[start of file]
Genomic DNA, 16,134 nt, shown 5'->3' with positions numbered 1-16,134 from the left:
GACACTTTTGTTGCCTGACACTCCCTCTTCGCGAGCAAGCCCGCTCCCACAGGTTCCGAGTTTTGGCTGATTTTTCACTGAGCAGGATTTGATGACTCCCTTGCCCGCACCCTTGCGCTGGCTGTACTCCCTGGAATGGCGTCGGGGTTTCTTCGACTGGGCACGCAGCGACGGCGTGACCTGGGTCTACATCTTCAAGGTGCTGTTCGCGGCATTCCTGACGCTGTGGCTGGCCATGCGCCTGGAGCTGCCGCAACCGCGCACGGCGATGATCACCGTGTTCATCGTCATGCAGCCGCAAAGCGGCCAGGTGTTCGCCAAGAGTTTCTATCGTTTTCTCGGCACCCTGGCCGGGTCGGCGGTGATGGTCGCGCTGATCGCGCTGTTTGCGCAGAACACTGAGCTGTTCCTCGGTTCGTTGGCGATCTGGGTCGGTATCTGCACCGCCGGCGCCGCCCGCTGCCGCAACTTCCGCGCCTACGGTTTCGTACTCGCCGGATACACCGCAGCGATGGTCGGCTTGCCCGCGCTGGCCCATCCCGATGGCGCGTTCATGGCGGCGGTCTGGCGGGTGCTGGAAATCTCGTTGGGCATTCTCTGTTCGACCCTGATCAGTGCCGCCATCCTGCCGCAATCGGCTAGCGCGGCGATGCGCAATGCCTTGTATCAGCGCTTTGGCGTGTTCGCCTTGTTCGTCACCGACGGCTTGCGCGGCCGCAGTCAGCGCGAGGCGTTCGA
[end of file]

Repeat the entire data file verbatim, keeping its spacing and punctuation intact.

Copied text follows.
Genomic DNA, 16,134 nt, shown 5'->3' with positions numbered 1-16,134 from the left:
GACACTTTTGTTGCCTGACACTCCCTCTTCGCGAGCAAGCCCGCTCCCACAGGTTCCGAGTTTTGGCTGATTTTTCACTGAGCAGGATTTGATGACTCCCTTGCCCGCACCCTTGCGCTGGCTGTACTCCCTGGAATGGCGTCGGGGTTTCTTCGACTGGGCACGCAGCGACGGCGTGACCTGGGTCTACATCTTCAAGGTGCTGTTCGCGGCATTCCTGACGCTGTGGCTGGCCATGCGCCTGGAGCTGCCGCAACCGCGCACGGCGATGATCACCGTGTTCATCGTCATGCAGCCGCAAAGCGGCCAGGTGTTCGCCAAGAGTTTCTATCGTTTTCTCGGCACCCTGGCCGGGTCGGCGGTGATGGTCGCGCTGATCGCGCTGTTTGCGCAGAACACTGAGCTGTTCCTCGGTTCGTTGGCGATCTGGGTCGGTATCTGCACCGCCGGCGCCGCCCGCTGCCGCAACTTCCGCGCCTACGGTTTCGTACTCGCCGGATACACCGCAGCGATGGTCGGCTTGCCCGCGCTGGCCCATCCCGATGGCGCGTTCATGGCGGCGGTCTGGCGGGTGCTGGAAATCTCGTTGGGCATTCTCTGTTCGACCCTGATCAGTGCCGCCATCCTGCCGCAATCGGCTAGCGCGGCGATGCGCAATGCCTTGTATCAGCGCTTTGGCGTGTTCGCCTTGTTCGTCACCGACGGCTTGCGCGGCCGCAGTCAGCGCGAGGCGTTCGA